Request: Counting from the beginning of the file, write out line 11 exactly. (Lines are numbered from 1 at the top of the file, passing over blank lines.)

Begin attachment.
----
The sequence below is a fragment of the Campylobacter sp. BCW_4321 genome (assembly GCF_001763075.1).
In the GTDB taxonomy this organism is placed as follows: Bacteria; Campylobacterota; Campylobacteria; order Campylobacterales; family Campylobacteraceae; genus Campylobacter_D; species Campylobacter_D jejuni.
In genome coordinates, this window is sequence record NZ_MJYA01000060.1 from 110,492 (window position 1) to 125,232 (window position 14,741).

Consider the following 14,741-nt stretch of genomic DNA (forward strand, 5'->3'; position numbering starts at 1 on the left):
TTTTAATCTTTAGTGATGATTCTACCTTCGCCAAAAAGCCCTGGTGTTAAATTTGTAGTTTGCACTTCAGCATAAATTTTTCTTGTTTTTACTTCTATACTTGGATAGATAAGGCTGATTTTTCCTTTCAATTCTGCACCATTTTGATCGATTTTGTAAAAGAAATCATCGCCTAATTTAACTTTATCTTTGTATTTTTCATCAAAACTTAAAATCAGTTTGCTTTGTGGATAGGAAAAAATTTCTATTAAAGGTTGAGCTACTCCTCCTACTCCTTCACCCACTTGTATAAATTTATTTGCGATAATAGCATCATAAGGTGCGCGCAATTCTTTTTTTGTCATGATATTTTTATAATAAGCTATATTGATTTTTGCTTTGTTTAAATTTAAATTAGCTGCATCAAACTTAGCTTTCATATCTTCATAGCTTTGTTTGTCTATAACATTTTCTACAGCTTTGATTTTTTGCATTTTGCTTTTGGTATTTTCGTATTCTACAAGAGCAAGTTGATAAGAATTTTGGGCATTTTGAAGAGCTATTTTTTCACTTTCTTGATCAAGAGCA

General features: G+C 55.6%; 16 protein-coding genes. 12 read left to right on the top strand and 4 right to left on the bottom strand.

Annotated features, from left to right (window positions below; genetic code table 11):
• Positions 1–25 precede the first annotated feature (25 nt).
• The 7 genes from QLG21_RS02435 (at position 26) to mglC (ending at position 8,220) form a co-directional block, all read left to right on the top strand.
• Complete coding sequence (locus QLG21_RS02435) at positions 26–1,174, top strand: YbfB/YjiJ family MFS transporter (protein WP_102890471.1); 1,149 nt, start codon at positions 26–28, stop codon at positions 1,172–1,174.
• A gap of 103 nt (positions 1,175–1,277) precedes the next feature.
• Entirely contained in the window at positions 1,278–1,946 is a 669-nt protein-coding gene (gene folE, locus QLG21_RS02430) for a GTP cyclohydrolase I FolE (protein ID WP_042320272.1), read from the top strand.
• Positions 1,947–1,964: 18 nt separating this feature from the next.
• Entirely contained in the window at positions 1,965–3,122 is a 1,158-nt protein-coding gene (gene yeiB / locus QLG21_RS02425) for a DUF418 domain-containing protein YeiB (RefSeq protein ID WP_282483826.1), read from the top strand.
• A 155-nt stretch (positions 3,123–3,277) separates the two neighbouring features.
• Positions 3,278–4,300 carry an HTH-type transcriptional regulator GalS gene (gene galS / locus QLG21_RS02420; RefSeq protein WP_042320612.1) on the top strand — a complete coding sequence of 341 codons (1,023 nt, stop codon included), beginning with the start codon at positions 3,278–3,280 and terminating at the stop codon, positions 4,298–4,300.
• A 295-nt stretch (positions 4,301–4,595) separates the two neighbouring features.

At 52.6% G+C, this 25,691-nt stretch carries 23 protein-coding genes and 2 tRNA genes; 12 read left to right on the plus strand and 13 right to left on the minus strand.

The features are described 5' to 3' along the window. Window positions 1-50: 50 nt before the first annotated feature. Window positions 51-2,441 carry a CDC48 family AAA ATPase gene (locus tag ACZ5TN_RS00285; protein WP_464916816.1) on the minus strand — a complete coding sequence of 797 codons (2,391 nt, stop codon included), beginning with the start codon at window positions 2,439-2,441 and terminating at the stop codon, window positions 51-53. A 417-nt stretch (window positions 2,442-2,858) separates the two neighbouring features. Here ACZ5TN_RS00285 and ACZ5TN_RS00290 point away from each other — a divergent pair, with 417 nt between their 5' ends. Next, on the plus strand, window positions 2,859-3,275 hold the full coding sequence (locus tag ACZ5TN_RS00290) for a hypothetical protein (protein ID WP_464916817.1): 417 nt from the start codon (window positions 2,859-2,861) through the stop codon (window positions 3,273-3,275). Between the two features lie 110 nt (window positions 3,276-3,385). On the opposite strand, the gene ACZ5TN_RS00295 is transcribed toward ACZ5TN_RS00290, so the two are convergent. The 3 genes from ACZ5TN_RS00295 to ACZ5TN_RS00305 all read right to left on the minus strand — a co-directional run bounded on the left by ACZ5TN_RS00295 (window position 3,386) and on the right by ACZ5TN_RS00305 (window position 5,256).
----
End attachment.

• A gap of 103 nt (positions 1,175–1,277) precedes the next feature.